The Tektite Mini-Trek is an uncommonly bright 1-LED flashlight that runs on 3 AAA cells arranged in an unusual triangular side-by-side configuration, so the flashlight is not long and skinny. It has a large clip built in, so you can clip it to baseball hats, pockets, belts, or whatever else (thin material; not more than 1/4 of an inch) you want. It also has a bite tab on the back, so you can hold it in your mouth if the job requires you have both hands, and you aren't using a hat.
The Mini-Trek comes with a black lens hood (glare shield) that you can remove and replace as you see fit.
The Mini-Trek is ready to use right out of the package. It comes in a plastic "clamshell" package that is easy to open; just pull apart the two plastic pieces at the top, and take out your spiffy new flashlight.
To turn it on, twist the bezel clockwise (as if tightening it) until it comes on. Turn the bezel counterclockwise (as if loosening it) and the light will turn off. There is no momentary mode, but I don't think this light was made for signalling.
There is a large plastic clip built into the Mini-Trek's body; you can clip the light to any thin surface you wish, such as the brim of a baseball hat, your pants pocket, belt, coat pocket, or whatever.
The Mini-Trek also comes with a bite tab on the back; you can just stick this in your mouth and bite down on it to hold the flashlight. The bite tab has a hole near the end, so you can thread a lanyard of your choosing through it, and carry it around that way.
Now this is where it gets a bit tricky. Start off by unscrewing the head & removing it plus the silvery colored LED assembly. Tip the flashlight body upside down and throw out the single battery that comes out. Now, take a ballpoint pen or similar instrument and press down on the battery labelled as "2 (-)" on the outside of the barrel. Move the battery with the pen so it's in the center of the opening on the flashlight. Turn the flashlight barrel over, tap it in your hand if necessary to get that battery out. Repeat with the last battery, labelled as "1 (+)" on the outside of the barrel.
To reload this flashlight, place a new AAA cell in the flashlight body at an angle in the "1 (+)" slot, button (+) end up. Use your pen to press down on this cell and move it all the way into its chamber. Now, insert another AAA cell, negative (-) side facing up, and positive (+) side down, so that the (-) side goes onto the spring for it. Use your pen again to tilt the cell fully vertical in its chamber. Finally, drop the third cell straight in, button (+) side facing you. This cell sits higher than the other two, and does not need to be pushed down.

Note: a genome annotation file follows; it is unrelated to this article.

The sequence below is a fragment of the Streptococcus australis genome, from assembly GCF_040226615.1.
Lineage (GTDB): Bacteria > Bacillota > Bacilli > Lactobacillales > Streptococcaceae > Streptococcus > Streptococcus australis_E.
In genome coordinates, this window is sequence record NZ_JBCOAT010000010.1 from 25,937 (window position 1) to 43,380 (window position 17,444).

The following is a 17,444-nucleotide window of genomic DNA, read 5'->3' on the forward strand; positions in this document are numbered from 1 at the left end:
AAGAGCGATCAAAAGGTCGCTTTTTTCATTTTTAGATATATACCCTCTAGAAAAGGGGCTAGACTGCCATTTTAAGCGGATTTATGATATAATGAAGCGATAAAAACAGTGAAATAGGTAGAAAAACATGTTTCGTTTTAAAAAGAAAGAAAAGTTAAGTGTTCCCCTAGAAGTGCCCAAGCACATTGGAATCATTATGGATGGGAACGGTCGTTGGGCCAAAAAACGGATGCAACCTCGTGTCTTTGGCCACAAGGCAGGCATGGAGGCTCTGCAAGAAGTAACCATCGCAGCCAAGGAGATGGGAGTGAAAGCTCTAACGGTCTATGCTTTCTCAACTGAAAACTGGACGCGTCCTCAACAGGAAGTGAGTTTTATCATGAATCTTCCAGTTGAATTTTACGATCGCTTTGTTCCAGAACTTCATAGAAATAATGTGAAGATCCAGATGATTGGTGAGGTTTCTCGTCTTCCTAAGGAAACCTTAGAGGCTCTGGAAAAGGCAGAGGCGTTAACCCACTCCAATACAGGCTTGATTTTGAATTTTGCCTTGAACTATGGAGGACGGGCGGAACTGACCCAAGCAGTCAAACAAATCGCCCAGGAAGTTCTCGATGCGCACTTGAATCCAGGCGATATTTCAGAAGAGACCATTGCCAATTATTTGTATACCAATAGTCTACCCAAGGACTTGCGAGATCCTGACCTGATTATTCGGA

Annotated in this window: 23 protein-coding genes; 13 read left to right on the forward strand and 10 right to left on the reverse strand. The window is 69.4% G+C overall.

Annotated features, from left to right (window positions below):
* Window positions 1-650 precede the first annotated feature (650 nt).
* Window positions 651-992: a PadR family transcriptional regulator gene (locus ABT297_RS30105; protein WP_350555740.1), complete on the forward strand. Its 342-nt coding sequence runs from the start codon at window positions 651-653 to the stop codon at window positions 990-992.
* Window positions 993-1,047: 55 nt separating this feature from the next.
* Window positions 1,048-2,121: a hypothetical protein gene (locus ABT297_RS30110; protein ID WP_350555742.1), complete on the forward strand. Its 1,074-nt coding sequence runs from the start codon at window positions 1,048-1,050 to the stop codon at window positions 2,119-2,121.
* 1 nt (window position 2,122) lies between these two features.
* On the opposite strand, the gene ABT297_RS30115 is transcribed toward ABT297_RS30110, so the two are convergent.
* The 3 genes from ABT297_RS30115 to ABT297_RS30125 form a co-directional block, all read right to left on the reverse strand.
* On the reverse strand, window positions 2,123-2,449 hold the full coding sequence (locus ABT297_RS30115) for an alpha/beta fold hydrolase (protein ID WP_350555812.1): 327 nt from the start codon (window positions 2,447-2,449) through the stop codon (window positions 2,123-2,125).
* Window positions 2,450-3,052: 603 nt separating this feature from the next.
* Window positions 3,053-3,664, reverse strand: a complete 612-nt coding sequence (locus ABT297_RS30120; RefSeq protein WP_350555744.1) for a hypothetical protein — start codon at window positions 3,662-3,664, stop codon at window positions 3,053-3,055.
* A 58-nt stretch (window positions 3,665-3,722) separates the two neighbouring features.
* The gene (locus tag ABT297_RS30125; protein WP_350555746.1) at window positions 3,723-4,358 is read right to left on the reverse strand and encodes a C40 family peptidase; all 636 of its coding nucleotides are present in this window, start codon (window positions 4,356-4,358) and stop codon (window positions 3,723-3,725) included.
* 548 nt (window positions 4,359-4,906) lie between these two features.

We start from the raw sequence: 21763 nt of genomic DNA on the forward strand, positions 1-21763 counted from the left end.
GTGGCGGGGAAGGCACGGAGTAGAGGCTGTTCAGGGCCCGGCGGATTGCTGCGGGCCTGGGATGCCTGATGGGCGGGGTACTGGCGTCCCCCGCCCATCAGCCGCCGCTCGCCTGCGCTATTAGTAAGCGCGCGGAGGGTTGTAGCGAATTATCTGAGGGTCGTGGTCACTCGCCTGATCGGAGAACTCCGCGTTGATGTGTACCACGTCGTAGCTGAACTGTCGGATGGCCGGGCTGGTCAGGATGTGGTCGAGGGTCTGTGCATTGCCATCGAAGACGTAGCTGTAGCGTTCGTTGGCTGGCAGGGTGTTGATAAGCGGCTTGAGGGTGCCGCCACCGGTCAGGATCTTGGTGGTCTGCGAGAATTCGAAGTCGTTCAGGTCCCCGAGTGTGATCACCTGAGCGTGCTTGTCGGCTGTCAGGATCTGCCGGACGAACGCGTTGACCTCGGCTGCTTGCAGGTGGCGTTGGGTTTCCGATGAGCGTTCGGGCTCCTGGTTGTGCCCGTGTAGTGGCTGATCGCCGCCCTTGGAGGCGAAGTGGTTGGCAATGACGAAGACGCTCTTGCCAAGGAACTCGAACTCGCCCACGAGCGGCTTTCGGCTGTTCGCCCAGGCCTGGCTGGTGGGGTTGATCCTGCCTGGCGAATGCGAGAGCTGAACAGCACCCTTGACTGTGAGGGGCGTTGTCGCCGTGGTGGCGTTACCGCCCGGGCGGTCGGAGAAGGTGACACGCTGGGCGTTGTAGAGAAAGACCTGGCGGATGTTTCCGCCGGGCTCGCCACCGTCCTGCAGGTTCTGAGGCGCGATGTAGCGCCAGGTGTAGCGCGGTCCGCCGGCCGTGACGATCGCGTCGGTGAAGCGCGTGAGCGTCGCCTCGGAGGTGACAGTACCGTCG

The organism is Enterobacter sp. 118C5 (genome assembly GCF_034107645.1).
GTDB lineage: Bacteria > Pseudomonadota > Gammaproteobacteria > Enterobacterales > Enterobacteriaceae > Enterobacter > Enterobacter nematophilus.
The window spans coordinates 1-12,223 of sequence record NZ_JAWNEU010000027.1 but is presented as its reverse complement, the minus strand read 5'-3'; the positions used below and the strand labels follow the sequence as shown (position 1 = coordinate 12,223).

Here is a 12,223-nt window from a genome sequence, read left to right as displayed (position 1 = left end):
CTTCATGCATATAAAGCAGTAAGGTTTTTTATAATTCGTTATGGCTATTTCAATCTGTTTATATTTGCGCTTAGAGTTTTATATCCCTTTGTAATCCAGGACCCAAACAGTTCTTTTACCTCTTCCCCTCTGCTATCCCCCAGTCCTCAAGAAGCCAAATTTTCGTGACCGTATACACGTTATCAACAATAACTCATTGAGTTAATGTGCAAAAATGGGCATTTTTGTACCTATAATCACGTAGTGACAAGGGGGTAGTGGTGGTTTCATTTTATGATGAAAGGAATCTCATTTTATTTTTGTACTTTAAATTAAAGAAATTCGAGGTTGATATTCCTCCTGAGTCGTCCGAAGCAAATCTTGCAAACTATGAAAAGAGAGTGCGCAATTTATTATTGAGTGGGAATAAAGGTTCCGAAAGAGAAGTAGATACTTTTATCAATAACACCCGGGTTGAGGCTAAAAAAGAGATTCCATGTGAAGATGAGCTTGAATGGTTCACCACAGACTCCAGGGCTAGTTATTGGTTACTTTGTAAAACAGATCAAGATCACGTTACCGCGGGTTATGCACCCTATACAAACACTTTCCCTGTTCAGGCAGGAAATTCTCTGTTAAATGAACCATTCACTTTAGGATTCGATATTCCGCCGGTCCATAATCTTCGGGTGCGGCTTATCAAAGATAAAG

Place the silvery LED module into the barrel, LED facing out. Then screw the lens assembly on, and loosen it a bit when the Mini-Trek comes on.
The advertised runtime is 20 hours on "high", and an additional 75 hours of "usable light".
The Mini-Trek appears to be rugged and durable, as other Tektite products are. Dropping the flashlight certainly won't break it, and neither will letting it rattle around in a toolbox or car trunk. So don't be afraid to USE this flashlight; you don't need to baby it like some other flashlights.
If you wish to use the flashlight "candle style" by setting it upright so its beam reflects off the ceiling, you can remove the black plastic shroud from the bezel, set it on a flat surface face-up, and set the Mini Trek tailfirst into the hole. The flashlight can be balanced this way fairly easily.
One thing I noticed almost immediately was that "angry blue color" that a Nichia white LED emits to let you know it's being overdriven and it's really pissed. I think Tektite already knows this, as they quote the LED life at 10,000 hours, rather than the 100,000 hour figure touted by LED manufacturers and most other LED flashlight makers, whether they overdrive their LEDs or not.
The flashlight's light turns an overall shade of light cyan about 1 second after being turned on. This of course, is with new Duracell alkalines in it. Once the batteries run down a little, I think it'll stay white instead of turning that "angry blue color".
Beam photo at ~12".
Measured 34,000mcd on a Meterman LM631 light meter.
Notice that bright blue "pissed off" color in the center.
With new batteries, the rest of the beam has a light cyan tint.
Sample was provided by Scott Mele of Tektite earlier this year (May 2003 now that I've checked). It is now in its initial stages of testing. I apologise for the delay in getting it on my website.
Brighter than most other 1-LED flashlights
Included glare shield is removeable & replaceable
Uses batteries that are cheap and easily available
Overdrives its LED significantly, especially on new batteries
Batteries can be a pain in the toilet muscle to change
Beam is a bit funny - may take some getting used to
PRODUCT TYPE: Small handheld LED flashlight
LAMP TYPE: 5mm LED
No. OF LAMPS: 1
BEAM TYPE: Wide spot with bluish die image in center
SWITCH TYPE: Twist bezel on/off
BEZEL: Integral lens in bezel with removeable black lens hood
BATTERY: 3 ea. AAA cells
CURRENT CONSUMPTION: Unknown/unable to measure
WATER RESISTANT: Yes
ACCESSORIES: 3x AAA cells
WARRANTY: Unknown (probably lifetime)
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